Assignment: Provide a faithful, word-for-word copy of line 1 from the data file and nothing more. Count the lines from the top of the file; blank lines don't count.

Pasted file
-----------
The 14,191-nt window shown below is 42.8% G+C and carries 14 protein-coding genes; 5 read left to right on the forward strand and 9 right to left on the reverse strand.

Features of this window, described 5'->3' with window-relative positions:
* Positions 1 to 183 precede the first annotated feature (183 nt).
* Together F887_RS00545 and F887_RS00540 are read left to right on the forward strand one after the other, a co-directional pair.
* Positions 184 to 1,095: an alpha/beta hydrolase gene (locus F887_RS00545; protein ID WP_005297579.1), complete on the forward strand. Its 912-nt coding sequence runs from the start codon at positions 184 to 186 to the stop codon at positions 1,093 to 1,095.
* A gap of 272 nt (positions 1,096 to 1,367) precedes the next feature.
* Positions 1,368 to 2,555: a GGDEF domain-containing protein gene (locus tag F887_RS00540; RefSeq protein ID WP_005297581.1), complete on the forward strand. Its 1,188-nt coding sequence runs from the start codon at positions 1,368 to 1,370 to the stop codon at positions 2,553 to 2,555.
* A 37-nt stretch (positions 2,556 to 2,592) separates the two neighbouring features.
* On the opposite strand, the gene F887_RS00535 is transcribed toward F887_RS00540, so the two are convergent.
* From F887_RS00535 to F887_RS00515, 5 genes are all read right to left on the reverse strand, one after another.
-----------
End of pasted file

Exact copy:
The 14,191-nt window shown below is 42.8% G+C and carries 14 protein-coding genes; 5 read left to right on the forward strand and 9 right to left on the reverse strand.